Towards A Good Samaritan World

Friday, March 25, 2005


There's going to be an election in Zimbabwe on March 31st. Here's what Mugabe is doing to win it:

And ZANU people say bluntly that only their supporters will get government food aid. Farming has collapsed, a drought is now parching the southern half of the country, most aid from outside the country is blocked, and AIDS is rampant. Last month the Johannesburg-based Famine Early Warning System Network, estimated that 5.8m Zimbabweans, in a population of around 11.5m, desperately need food aid—or they could starve. So voting the “wrong way” looks to many of them like a death-sentence.

Furthermore, the ZANU-appointed electoral commission is happy to use an out-of-date voters' roll. This, along with ballot stuffing, could be ZANU's single biggest vote-rigging advantage. A full register has never been disclosed. A partial audit of the roll by the MDC in Bulawayo shows why. Of a sample group of 500 voters, barely half were listed correctly. Nearly a fifth of those named were dead; officials ensure that such “ghosts” are loyal ZANU voters. The South Africa-based Zimbabwe Institute, which advises the MDC, reckons that this probably gives ZANU an 800,000-vote bonus in a voting population of around 5.3m. In addition, the 3m-odd Zimbabweans, most of them very likely MDC backers, who have been driven into exile by economic collapse or government repression, are barred from postal voting.

And yet this is not a Saddam-type election, where the dictator gets 100% of the votes:

[I]f the poll were free and fair, the MDC would romp home. Despite massive intimidation and vote-rigging in the last general election, in 2000, the newly formed party won 57 seats, with 47% of votes cast, against 62 seats for Mr Mugabe's ruling ZANU-PF (to give it its full acronym) which officially took 48.6% of the vote...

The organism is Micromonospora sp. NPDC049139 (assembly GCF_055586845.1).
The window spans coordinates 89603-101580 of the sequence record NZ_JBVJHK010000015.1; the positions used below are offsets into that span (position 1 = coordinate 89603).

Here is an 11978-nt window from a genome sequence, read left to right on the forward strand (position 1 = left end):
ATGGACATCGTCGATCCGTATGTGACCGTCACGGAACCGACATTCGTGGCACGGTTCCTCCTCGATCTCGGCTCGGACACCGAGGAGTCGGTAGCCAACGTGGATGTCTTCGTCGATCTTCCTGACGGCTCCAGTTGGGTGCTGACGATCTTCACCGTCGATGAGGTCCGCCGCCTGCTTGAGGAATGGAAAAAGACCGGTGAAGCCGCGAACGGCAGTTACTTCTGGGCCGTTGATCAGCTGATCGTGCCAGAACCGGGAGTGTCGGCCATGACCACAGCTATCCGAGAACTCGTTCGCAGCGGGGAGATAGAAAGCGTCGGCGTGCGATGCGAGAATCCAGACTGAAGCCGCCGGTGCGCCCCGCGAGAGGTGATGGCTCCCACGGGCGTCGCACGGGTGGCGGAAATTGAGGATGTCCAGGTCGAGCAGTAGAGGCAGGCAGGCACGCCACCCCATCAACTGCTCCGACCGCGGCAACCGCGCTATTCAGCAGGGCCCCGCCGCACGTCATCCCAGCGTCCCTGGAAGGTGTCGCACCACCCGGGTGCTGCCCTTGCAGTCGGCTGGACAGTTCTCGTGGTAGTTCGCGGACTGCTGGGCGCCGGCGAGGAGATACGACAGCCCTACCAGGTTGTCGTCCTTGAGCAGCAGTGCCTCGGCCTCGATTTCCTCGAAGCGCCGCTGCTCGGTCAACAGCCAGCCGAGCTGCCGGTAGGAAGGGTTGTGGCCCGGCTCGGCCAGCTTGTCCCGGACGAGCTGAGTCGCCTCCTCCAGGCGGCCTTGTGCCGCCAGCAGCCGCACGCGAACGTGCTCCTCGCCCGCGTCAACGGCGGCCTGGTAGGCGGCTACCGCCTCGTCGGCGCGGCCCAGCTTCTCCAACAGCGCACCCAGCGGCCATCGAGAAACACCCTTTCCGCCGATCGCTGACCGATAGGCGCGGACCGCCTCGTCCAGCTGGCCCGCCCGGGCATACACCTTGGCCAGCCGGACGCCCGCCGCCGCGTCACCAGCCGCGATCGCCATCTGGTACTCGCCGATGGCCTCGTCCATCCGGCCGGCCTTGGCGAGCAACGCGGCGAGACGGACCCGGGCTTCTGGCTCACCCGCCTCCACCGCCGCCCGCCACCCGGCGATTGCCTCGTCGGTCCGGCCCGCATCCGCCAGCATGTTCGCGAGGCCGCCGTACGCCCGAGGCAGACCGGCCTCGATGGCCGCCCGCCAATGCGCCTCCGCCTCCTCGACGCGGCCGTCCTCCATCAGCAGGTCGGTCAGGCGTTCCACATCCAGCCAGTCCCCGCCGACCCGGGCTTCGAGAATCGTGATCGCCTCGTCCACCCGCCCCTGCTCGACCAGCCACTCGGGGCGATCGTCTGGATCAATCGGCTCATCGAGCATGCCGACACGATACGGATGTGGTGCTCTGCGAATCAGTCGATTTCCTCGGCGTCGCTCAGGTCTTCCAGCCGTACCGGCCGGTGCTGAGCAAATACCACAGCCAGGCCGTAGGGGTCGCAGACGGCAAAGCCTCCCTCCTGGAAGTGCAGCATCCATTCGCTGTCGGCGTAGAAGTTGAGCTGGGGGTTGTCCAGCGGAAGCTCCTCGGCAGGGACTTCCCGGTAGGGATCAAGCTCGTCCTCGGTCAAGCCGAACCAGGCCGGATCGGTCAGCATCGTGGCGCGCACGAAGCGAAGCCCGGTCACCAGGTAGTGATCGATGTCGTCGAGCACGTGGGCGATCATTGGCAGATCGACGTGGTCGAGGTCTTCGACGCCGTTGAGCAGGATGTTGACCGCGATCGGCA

Mr Mugabe seems determined, this time, to win two-thirds of the seats, so he can then change the constitution. Among other things, he might scrap a provision that requires an election soon after a president steps down.

First, Mugabe is an international pariah whose misrule has driven the country to inflation and famine, so why would anyone vote for him? Second, if Mugabe is willing to rig elections and use intimidation, why doesn't he just cancel the election, or, better yet, falsify the results to give himself 99%, like Arab dictators do? Does it help his self-image to avoid making his elections into total travesties? Or would he for some reason be unable to rig elections that much-- because the loyalty of certain elements within his ruling apparatus hinges on the observance of electoral forms?

The uprising in Kyrgyzstan is testimony to the global appeal of the democratic idea. But the pantomime election in Zimbabwe is weirder evidence of the same thing.


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